$\displaystyle \overline{X}'$ $\textstyle =$ $\displaystyle S \overline{\Sigma}' C^T$ (42)
$\displaystyle \overline{\Sigma}'$ $\textstyle =$ $\displaystyle \mbox{diag} \left(\overline{\sigma}_1',\overline{\sigma}_2',
\ldots,\overline{\sigma}_n'\right)$ (43)
$\displaystyle \overline{\sigma}_i'$ $\textstyle =$ $\displaystyle \left\{ \begin{array}{c@{\quad {\rm if}\quad}c}
\sigma_i & \sigma_i>{\rm noise} \\
0 & \sigma_i\approx{\rm noise}
\end{array} \right.$ (44)

(Notice that the $\overline{\sigma}_i'$ are not the deterministic component $\overline{\sigma_i}$ of the $\sigma_i$; but, by construction, $\overline{\sigma_i}'$ and $\overline{\sigma_i}$ should be approximately the same.), which can be simplified to get a representation of the corrected trajectory matrix $\overline{X}'$ which is most easy to work with:
\quad \overline{X}' = \sum_{ { \{i\mid i\in\{1,\ldots,n\}...
...{\rm noise \ floor} \} } }
\left( Xc_i \right) c_i^T \quad.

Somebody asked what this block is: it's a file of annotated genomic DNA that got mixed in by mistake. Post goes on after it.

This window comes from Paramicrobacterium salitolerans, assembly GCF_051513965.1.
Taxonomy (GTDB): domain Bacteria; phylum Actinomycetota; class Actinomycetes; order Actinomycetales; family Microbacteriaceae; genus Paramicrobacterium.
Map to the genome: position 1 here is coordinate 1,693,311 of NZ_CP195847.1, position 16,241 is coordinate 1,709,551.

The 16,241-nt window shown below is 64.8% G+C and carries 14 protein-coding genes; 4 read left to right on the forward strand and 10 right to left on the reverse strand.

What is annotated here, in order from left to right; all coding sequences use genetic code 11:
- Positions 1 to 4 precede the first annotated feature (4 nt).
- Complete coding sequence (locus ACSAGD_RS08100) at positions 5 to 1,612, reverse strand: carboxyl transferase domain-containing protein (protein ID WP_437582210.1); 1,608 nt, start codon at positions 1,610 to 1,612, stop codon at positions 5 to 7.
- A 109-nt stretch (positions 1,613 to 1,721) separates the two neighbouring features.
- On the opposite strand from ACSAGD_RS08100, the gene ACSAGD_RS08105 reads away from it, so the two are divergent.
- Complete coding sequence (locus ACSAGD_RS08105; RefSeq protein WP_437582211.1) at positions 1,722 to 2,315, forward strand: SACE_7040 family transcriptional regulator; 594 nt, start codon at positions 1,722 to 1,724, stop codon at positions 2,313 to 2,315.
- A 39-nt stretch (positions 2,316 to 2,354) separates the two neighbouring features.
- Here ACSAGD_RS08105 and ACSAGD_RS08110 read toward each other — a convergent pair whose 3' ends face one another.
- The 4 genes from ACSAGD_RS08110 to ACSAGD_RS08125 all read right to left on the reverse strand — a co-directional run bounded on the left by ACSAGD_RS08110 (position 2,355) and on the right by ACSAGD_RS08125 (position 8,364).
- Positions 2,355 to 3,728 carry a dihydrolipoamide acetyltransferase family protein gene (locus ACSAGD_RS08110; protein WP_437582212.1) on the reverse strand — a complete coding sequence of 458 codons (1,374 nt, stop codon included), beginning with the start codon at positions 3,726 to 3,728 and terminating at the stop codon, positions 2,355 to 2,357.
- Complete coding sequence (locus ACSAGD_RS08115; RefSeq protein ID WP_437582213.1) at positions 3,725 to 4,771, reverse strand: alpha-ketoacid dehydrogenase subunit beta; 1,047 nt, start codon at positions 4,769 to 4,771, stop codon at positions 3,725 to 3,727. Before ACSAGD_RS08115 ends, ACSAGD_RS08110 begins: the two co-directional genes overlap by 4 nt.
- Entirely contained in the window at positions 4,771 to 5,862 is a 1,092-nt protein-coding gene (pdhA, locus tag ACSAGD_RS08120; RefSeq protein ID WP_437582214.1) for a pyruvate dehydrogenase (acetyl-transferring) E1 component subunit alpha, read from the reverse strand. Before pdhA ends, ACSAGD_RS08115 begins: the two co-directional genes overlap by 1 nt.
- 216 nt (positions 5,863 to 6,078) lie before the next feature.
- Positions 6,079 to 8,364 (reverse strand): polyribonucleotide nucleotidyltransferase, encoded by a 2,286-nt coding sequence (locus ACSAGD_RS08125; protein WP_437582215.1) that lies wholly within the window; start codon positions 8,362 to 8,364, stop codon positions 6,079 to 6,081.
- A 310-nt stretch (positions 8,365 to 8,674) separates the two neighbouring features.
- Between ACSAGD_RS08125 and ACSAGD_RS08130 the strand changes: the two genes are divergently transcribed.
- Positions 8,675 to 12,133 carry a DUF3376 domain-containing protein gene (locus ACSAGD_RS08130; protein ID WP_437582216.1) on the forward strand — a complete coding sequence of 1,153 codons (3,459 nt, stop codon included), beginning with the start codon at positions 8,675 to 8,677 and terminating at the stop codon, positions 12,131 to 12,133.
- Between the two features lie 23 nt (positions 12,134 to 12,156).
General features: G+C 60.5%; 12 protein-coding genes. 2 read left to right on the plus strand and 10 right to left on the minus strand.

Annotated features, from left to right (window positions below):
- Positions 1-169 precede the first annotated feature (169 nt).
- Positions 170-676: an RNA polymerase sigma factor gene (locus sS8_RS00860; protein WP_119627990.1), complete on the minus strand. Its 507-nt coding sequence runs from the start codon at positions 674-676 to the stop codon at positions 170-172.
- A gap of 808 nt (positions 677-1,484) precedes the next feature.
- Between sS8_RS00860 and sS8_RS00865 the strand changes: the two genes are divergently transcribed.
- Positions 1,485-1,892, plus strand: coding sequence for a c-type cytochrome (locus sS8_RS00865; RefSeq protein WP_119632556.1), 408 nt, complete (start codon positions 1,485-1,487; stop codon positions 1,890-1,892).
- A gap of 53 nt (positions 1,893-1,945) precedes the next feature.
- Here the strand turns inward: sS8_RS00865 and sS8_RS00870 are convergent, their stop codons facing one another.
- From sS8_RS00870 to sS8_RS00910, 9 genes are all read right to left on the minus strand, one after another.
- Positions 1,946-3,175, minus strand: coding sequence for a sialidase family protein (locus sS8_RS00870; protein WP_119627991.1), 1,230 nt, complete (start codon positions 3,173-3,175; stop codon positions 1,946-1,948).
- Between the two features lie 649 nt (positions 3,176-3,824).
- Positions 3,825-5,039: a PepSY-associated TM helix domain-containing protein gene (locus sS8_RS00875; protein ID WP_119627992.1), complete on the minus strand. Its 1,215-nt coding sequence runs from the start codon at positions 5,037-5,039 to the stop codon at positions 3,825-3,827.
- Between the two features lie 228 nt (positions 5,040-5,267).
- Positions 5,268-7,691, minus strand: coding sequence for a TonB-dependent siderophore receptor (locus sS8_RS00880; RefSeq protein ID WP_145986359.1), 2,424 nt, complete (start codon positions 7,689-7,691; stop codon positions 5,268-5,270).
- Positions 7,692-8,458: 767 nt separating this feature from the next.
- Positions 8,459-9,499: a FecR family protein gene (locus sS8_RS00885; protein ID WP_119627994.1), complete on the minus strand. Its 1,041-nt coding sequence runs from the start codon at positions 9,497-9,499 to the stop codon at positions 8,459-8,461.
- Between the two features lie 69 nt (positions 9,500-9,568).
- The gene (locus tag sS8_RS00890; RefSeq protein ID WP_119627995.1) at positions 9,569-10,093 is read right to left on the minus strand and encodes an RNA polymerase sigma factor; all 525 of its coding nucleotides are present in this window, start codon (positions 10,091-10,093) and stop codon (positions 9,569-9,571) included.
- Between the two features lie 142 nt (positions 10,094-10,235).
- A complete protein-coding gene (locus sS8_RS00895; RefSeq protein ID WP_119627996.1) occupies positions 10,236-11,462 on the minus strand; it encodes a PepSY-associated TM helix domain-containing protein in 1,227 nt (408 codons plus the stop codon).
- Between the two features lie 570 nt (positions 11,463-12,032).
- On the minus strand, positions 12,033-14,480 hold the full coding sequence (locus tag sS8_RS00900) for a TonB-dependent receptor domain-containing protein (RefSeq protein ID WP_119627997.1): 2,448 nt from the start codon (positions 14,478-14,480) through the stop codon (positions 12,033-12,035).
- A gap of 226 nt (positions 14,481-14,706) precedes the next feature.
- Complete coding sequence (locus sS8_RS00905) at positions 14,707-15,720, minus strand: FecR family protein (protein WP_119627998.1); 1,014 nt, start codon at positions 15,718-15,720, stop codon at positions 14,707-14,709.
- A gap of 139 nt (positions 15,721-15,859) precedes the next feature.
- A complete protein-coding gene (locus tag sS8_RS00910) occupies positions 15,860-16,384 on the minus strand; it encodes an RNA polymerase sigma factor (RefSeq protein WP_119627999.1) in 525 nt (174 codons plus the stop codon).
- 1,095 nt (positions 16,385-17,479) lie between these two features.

\end{displaymath} (45)

This equation is nice to work with since the $c_i$ and $\sigma_i$ are easy to compute by diagonalization of the covariance matrix. The sum in eq. (47) will run over $d$ summands, and of course we expect $d\approx n'$. We relabel the $\{c_i\}_{i=1}^{n}$ such that the first $d$ of them correspond to those eigenvalues $\sigma_i$ which are not noise-dominated. Then we know, after having eliminated the effect of noise as far as possible, that the trajectory is confined to a $d$-dimensional subspace of ${\bf R}^n$ which is spanned by $\{c_i\}_{i=1}^{d}$. So we can take ${\bf R}^d$ as the embedding space instead of ${\bf R}^n$. Finally we get the following vectors on the trajectory in ${\bf R}^d$:
\quad \left(x_i^T c_1,x_i^T c_2, \ldots, x_i^T c_d \right)^T, \ \
i=0,1,2,\ldots,N-1 \quad,
\end{displaymath} (46)

and it is these vectors which we can now plot in $d$ dimensions (taking e.g. two- or three-dimensional cross-sections) to get the geometric picture of the attractor which we have been aiming at.


... uncorrelated13